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Animal societies are often structurally complex. How individuals are positioned within the wider social network (i.e. their indirect social connections) has been shown to be repeatable, heritable and related to key life-history variables. Yet, there remains a general lack of understanding surrounding how complex network positions arise, whether they indicate active multifaceted social decisions by individuals, and how natural selection could act on this variation. We use simulations to assess how variation in simple social association rules between individuals can determine their positions within emerging social networks. Our results show that metrics of individuals' indirect connections can be more strongly related to underlying simple social differences than metrics of their dyadic connections. External influences causing network noise (typical of animal social networks) generally inflated these differences. The findings demonstrate that relationships between complex network positions and other behaviours or fitness components do not provide sufficient evidence for the presence, or importance, of complex social behaviours, even if direct network metrics provide less explanatory power than indirect ones. Interestingly however, a plausible and straightforward heritable basis for complex network positions can arise from simple social differences, which in turn creates potential for selection to act on indirect connections.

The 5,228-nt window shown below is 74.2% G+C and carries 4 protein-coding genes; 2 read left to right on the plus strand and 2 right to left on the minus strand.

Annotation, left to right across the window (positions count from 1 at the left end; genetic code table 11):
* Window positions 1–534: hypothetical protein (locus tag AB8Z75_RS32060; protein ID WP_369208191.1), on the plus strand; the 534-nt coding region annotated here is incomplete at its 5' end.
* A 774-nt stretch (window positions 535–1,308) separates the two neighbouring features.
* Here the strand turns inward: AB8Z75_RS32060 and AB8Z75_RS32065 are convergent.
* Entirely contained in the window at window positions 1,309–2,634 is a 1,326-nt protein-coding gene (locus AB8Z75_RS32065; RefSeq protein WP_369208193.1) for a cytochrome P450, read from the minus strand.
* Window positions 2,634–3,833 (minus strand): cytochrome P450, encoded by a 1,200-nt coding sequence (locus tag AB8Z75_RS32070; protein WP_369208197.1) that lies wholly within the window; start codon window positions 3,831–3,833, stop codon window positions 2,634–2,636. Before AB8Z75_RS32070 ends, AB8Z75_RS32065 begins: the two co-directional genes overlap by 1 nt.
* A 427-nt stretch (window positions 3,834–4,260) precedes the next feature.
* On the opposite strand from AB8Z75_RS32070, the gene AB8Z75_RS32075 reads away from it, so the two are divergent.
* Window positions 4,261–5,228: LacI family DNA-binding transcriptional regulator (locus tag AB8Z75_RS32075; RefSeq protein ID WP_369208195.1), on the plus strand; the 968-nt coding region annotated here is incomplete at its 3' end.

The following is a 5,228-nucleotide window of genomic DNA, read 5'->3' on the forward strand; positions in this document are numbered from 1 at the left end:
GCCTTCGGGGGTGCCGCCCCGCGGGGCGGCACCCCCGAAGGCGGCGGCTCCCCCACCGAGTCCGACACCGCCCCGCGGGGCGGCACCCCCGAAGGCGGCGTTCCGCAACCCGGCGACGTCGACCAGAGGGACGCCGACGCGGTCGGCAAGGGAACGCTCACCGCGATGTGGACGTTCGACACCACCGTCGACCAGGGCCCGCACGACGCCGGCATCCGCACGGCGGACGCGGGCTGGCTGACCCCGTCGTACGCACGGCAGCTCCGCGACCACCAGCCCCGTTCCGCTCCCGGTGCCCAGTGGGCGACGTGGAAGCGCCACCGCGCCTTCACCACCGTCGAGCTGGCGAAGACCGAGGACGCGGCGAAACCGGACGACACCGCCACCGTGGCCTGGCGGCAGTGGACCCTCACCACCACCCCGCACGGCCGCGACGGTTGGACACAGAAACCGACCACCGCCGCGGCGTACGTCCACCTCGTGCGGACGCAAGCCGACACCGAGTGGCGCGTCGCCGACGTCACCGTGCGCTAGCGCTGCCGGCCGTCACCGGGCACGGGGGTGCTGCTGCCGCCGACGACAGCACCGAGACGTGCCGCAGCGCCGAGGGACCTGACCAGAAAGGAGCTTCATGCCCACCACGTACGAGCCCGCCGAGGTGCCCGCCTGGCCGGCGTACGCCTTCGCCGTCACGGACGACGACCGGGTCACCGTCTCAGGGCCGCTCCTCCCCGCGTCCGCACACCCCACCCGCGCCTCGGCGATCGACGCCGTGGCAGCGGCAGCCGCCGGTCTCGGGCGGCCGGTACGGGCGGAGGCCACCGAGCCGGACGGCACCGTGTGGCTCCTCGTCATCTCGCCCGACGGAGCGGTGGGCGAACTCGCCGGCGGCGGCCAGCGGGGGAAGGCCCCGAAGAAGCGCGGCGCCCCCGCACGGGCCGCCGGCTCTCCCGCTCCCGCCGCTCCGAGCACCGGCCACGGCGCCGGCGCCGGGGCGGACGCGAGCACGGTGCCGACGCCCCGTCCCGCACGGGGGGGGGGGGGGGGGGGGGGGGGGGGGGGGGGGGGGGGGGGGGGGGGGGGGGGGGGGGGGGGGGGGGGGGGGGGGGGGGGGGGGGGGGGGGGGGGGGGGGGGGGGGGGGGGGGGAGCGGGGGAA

Original publication




Journal article


Proc Biol Sci

Publication Date





complex behaviour, individual variation, network structure, simulation models, social cognition, sociality, Animals, Dominance-Subordination, Models, Biological, Models, Psychological, Selection, Genetic, Social Behavior